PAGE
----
I was talking with wrestler Wayne Ferris at the Toronto Wizard World Convention when we were approached by a young father and his two very young daughters. Noticing the family approach us Ferris turned to them and went into full entertainer mode. He greeted the small family and enthusiastically shook the father’s hand.
“See girls. I used to watch him on TV. His name is the Honky Tonk Man,” the man said to his young daughters.
The Honky Tonk Man towered over the two little girls, who looked up nervously at the him. With his hair and sideburns dyed jet black, Ferris was dressed in his trademark dark blue western shirt with musical notes embroidered in white and matching bell bottoms. Ferris reached down to the little girls, smiled and shook their tiny hands.
“Hi hi hi hi girls,” he said in his most charming Tennessee twang.
“And you know what he used to do” the father continued to explain. “He used to hit guys with his guitar.”
Ferris pretended to hit something with an invisible guitar. “Bing bop bang. I did, but don’t you girls do that kind of thing at home, okay?” Chatting with the man for a moment the trio eventually went on their way, and Ferris left the little girls with a wink, a smile as they shyly waved back at the wrestling legend.
Watching Ferris with the two little girls was a far cry from the Honky Tonk Man that I remembered from my youth. Was this the same man who mercilessly shoved a pleading Ms. Elizabeth to the ground and towered over her, laughing and taunting her, before beating the man she loved, Randy “Macho Man” Savage to a pulp with the help of Bret “The Hitman” Heart and Jim “The Anvil” Neidhart? When I was growing up The Honky Tonk Man was one mean son of a bitch. He may have looked cartoonish with his Elvis impersonator gimmick, but his opponents weren’t laughing when he finished his matches by bashing a guitar over their broken bodies. One of the most memorable characters from the golden age of the WWF, The Honky Tonk Man made a lasting impression on fans that loved to hate him.
Beginning his career in wrestling in 1977, Wayne Ferris was formally a school teacher and football coach from Memphis, Tennessee. Floating through various wrestling organizations in the early stages of his career, Ferris was picked up by the WWF in 1986 where he created the character of The Honky Tonk Man. A cocky singing and dancing Elvis impersonator, “Honky,” as his hyperactive villainous manager Jimmy “The Mouth of the South” Hart called him, claimed that Elvis had stole his songs and style. Of course, considering that Ferris was born in 1953, this factoid was obviously impossible, but the kids at home didn’t care. The Honky Tonk Man was colorful, memorable and entertaining to watch. The Honky Tonk Man made his first major “hit” when he appeared on fan favorite Jake “The Snake” Roberts televised segment The Snake Pit where he ambushed Jake by smashing his guitar over his head. A troubled man, as fans would later find out through various well documented sources, Roberts and the Honky Tonk Man’s feud would continue both in the ring, and out of it.
Ferris’ story would go into high gear in June 1987 when he defeated Intercontinental Title Champion Ricky “The Dragon” Steamboat and took the coveted belt for himself. Over the next sixty four weeks The Honky Tonk Man defended his title against some of wrestling’s biggest names including George “The Animal” Steele, Billy Jack Haynes, “Macho Man” Randy Savage and Brutus “The Barber” Beefcake. Finally, at the 1988 Summerslam, The Honky Tonk Man lost his belt to fan favorite The Ultimate Warrior in a bout that lasted only thirty one seconds. However, in the end, The Honky Tonk Man held the Intercontinental title for one year, two months and twenty seven days, which is still the longest that any wrestler has held it for.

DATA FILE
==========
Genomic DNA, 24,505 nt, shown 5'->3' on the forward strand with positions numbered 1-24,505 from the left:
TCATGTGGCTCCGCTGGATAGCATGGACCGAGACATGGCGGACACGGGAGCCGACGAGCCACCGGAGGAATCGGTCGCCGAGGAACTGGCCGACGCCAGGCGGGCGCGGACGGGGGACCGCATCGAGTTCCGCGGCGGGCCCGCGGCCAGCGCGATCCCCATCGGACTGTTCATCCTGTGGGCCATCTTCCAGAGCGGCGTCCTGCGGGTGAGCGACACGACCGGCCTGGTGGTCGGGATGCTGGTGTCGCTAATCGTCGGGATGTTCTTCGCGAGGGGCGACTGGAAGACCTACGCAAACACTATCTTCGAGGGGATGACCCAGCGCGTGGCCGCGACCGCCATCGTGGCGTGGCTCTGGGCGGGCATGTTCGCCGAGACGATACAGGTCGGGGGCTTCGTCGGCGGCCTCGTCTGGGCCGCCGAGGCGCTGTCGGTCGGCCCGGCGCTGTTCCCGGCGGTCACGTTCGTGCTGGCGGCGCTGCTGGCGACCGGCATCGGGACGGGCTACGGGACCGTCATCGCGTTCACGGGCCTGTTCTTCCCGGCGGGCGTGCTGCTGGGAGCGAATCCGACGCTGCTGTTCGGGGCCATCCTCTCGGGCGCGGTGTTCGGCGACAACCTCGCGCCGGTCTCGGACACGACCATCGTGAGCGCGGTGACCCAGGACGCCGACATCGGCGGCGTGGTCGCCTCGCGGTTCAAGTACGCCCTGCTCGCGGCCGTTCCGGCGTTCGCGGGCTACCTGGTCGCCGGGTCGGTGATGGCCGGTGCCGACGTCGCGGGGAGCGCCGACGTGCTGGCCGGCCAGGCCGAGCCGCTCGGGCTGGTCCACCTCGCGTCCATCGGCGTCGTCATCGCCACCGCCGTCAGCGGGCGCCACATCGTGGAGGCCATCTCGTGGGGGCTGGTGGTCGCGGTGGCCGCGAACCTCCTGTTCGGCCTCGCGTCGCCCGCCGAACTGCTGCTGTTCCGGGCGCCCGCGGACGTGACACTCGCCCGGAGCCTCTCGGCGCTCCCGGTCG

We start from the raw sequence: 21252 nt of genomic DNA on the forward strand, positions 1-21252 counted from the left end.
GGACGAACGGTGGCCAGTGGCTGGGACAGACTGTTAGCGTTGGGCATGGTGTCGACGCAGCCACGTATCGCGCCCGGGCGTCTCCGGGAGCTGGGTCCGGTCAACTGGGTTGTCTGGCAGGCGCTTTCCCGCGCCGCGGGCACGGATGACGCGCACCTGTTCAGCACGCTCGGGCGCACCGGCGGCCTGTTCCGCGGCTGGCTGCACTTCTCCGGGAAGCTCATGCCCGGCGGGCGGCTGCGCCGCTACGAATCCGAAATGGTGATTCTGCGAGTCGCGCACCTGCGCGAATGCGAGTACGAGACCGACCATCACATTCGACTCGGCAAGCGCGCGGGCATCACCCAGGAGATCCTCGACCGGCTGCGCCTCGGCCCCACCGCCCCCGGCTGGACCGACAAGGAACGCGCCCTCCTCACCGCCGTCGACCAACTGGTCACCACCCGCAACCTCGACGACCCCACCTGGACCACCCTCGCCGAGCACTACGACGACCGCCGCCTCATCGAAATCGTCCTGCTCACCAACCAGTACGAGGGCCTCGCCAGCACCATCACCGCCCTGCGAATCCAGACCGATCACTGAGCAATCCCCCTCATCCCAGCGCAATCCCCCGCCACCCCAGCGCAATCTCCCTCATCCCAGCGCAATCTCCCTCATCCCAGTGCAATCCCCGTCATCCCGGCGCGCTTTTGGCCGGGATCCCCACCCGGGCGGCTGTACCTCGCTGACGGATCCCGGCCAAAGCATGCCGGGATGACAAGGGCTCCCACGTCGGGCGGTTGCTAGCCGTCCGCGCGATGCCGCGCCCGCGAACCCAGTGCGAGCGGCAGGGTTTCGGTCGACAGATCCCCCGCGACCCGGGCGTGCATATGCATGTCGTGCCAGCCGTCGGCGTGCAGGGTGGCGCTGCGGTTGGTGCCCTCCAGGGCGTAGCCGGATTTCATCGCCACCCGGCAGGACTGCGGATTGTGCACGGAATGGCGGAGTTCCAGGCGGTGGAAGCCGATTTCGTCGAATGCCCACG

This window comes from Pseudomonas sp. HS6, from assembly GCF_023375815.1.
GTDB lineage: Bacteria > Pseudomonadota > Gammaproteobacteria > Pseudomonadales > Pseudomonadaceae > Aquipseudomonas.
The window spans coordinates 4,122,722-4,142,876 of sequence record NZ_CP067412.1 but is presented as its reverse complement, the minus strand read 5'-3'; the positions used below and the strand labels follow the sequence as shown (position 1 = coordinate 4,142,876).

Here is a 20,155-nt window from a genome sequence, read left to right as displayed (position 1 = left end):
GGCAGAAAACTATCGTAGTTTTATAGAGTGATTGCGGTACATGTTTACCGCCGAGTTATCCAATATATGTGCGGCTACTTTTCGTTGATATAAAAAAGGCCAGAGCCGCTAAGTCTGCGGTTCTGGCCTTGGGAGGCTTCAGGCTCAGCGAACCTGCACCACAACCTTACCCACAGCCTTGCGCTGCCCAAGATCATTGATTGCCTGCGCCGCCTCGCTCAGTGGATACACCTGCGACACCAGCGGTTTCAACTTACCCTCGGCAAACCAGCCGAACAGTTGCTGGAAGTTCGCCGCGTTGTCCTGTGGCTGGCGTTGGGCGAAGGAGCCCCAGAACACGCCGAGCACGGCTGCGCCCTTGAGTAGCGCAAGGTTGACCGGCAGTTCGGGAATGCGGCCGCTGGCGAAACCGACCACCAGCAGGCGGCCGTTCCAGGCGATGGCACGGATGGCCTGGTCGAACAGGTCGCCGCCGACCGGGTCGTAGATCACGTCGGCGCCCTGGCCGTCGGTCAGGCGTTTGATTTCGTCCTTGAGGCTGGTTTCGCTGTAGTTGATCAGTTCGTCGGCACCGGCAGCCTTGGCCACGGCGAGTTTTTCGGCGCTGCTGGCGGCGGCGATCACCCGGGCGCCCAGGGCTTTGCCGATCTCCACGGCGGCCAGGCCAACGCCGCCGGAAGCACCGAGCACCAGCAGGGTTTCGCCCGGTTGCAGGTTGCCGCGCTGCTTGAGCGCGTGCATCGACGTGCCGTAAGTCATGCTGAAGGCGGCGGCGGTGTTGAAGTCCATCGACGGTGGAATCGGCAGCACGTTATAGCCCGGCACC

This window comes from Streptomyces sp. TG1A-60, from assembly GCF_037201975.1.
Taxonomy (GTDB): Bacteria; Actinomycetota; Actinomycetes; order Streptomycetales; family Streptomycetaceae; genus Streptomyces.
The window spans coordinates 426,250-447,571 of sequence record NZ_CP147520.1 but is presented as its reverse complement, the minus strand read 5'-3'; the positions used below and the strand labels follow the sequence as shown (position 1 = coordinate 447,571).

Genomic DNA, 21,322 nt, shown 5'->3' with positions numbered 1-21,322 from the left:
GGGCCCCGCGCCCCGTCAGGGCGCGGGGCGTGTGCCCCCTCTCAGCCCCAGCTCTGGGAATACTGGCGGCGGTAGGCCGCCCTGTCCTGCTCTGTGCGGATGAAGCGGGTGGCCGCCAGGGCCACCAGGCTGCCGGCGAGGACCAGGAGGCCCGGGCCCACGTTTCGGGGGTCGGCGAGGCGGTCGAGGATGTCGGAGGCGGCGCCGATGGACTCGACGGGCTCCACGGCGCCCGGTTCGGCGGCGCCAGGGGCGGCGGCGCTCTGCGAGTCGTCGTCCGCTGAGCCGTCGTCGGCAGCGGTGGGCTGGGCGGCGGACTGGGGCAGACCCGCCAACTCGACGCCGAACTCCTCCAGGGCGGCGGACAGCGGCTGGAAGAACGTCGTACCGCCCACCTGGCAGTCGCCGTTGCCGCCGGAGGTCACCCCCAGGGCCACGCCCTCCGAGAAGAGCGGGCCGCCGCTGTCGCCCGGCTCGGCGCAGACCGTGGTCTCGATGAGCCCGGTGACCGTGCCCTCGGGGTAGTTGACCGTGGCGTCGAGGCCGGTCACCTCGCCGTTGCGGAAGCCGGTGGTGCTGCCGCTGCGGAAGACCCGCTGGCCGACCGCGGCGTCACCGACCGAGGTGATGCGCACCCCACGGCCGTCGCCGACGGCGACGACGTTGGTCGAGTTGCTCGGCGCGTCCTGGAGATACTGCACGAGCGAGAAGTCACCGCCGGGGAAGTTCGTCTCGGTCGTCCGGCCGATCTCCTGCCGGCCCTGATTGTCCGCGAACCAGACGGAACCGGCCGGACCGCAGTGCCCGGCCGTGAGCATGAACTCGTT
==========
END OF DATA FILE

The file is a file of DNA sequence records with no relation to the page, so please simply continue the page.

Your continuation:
While I watched wrestling in my youth, like most young boys do, I am not a wrestling fan today. However, I always enjoy meeting and talking to the men and women who make up the wrestling community. Incredible entertainers, I find them to be some of the most interesting people to talk to. Their industry is truly unlike any other. Wayne Ferris did not disappoint me, and he proved to be an interesting and well spoken man with a unique perspective on the world of wrestling.
CONFESSIONS OF A POP CULTURE ADDICT PRESENTS
I’M A HONKY TONK MAN:
A CONVERSATION WITH WAYNE “THE HONKY TONK MAN” FERRIS
Sam: So when I was researching your career I was surprised to learn that you originally started out as a high school teacher and a football coach.
Honky Tonk Man: Yes. I was a teacher and a coach in high school. Then I started wrestling, and then I went and taught elementary school, and then I did wrestling again.
Sam: What made you go from teaching into wrestling?
Honky Tonk Man: During my college days at the University of Memphis, I was on the weight lifting team, and I had some friends that were on [that] team and who played football. They started tinkering in wrestling and kind of talked me into it. But my cousin was Jerry “The King” Lawler, and he was doing wrestling and was doing well. Nothing against cartoon artists, because they are very gifted, but [Jerry] was a cartoon artist. He draws very well, so I didn’t consider him the athlete of the family. I was the athlete, so I went into the wrestling business. I said “If Jerry can do it, I can do it.” That’s how I started in wrestling.
Sam: You are one of wrestling’s most famous heels, but talking to you right now, you seem to me to be a nice enough guy. What lead you to doing the heel role, and do you enjoy doing that sort of character?
Honky Tonk Man: I started out as the good guy, but it didn’t fit what I wanted to portray. It’s very easy to be successful when you can portray something that comes natural, and being the bad guy came natural to me. It was very good for me for a very long time. Now I’m the good guy out here. People are glad to see me and I love being the good guy now. But, yes, one time I was one of the baddest guys on the planet.
Sam: But I remember as a kid, watching you wrestle on TV, we liked the bad guys. They seemed more colorful and interesting. You are famous for your Elvis gimmick. Were you and Elvis fan?